Looking ahead for smoother ride in 2017
Published on Tuesday, 03 January 2017 10:51
When dealing with events it is best to savour the pleasant moments of the past and hope that time, the great healer, would provide a balm to the wounds. It is with this sentiment that I wish a goodbye to 2016.
As for 2017, I look ahead for smoother ride that would usher us into an era of better overall life, and a world that has fewer tensions, and an immediate neighbourhood that exchanges human warmth and not gun fire. Domestically, we wish that all the promises made about the long-term gains of demonetisation are realised and the people have the satisfaction that the 50-day pain (that shows no sign of subsiding) was worth it.
Mind you these are not idle dreams. These are tangible realistic goals that can be achieved given the right kind of leadership and its ability to perform as per its promise. In fact, in any democracy, the people have only one minimal expectation. They want the leaders to deliver what they promise as part of their political rhetoric.
The world would awaken to Right Wing triumphalism in 2017. After Donald Trump’s election as American president, the US has already discovered this phenomena. Now as elections take place in other western countries the emergence of the majoritarian Right Wing could become a regular phenomenon. The ideal of a Western liberal society with established institutions providing the checks and balances could crumble.
In this respect though it was not noticed as such then prime minister Narendra Modi’s election in 2014 heralded the arrival of the first Right Wing majoritarian government in India, and at that time the world. A significant feature of such a government is that the leader considers himself above the party. This endows the leader with an authoritarian streak. This asserts itself more with leaders like Trump and Modi who believe that the mandate is for them personally and not for the party they represent.
Politics is a dominant part of our life, in so far as it not only decides as to what kind of dispensation would govern, but as a consequence also shapes the social milieu around us. The kind of debates that we have witnessed over the last two-and-half years since the advent of the Modi Sarkar tell us a lot about the direction in which the government wants us to go.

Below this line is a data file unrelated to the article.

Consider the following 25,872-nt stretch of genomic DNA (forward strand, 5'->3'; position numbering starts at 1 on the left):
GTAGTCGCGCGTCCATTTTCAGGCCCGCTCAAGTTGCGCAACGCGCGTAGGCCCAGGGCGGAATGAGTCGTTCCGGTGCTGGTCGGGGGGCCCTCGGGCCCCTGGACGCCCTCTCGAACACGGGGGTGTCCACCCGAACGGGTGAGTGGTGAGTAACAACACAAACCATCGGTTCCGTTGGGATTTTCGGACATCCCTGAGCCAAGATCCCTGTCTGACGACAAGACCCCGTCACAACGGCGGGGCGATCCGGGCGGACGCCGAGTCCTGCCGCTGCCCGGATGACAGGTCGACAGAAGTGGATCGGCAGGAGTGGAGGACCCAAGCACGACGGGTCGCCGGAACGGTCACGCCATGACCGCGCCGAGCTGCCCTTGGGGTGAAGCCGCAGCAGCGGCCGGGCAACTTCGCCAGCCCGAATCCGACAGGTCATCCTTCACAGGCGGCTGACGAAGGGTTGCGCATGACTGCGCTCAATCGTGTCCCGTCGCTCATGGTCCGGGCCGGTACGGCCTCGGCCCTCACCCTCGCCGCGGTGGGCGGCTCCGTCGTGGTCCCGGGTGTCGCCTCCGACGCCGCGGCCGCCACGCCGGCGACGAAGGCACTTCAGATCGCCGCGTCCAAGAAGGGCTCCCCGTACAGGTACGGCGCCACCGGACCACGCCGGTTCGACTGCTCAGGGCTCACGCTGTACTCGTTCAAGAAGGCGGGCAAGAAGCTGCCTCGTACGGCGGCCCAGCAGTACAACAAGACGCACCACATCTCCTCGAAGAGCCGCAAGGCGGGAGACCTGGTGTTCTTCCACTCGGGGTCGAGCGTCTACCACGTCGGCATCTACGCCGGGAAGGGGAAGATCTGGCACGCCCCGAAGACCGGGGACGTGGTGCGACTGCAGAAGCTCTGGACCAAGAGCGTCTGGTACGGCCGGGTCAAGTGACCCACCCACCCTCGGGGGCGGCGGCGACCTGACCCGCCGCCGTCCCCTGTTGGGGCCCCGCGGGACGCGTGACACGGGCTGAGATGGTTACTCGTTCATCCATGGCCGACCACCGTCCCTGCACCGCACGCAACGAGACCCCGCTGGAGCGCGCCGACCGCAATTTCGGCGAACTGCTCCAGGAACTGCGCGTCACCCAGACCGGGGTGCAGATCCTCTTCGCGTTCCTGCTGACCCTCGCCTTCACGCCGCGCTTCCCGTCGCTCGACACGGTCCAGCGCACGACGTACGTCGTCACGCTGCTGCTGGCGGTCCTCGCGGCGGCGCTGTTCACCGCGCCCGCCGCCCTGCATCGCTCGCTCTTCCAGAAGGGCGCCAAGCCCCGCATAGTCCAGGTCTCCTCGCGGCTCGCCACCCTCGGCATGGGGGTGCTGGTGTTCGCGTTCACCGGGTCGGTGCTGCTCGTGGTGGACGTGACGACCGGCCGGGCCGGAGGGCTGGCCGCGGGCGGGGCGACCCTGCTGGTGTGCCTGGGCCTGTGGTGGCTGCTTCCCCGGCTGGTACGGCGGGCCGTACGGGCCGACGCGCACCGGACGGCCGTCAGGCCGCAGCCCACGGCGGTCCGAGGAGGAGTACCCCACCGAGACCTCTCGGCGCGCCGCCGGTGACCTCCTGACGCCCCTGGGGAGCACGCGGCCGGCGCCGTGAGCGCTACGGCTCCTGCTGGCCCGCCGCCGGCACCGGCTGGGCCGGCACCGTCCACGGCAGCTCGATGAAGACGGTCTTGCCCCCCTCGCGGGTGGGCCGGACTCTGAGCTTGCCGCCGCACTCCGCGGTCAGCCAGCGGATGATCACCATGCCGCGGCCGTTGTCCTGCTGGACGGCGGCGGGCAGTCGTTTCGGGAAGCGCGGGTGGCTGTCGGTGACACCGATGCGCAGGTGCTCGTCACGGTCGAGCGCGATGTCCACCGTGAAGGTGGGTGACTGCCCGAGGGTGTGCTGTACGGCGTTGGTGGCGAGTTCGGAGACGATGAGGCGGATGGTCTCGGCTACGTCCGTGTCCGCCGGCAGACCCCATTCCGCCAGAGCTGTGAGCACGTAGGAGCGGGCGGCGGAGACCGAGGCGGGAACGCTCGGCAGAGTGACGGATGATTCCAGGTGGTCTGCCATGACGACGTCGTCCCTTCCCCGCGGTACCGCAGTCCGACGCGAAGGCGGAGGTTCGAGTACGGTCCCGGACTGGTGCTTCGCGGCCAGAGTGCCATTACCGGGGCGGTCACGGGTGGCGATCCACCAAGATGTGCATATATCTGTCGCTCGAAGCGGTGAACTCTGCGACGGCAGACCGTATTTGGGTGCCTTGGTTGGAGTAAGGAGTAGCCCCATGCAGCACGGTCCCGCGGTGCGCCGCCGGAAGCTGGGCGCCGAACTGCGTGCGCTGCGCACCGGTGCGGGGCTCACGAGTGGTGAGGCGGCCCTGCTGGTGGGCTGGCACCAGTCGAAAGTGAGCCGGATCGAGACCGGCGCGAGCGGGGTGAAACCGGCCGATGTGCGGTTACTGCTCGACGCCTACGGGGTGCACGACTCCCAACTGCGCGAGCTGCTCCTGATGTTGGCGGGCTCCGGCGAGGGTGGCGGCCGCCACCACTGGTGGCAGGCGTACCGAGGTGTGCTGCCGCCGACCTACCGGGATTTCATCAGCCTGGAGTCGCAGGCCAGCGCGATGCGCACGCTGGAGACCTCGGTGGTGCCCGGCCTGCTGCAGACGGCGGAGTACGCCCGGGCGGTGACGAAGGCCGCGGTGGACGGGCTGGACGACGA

But there is something called the beauty of democracy. It rests in the freedom of choice that the people exercise at every stage of their life. Democracy does not consist of merely exercising the voting right once in five years. It involves the day-to-day choices that individuals make. When a government imposes its own choices on the people whether it comes to food or spending habits, or the way they transact the business of their daily lives, then it commits an anti-democratic act. Only when the citizen has an unfettered choice in every respect can a democracy have a smooth ride. Let us hope that in 2017 we move in this direction firmly.
There is a direct co-relation between development and the degree of freedom of choice enjoyed by the citizens. Development leads to the empowerment of citizens and this grants them a wider freedom of choice. In this respect considering the status of our physical infrastructure, the spread of the optical fibre network as the backbone of digital network, the availability of power in rural and semi-urban areas, we have a long way to go. Propaganda rhetoric may make good media headlines but is no substitute for real substantive work on the ground.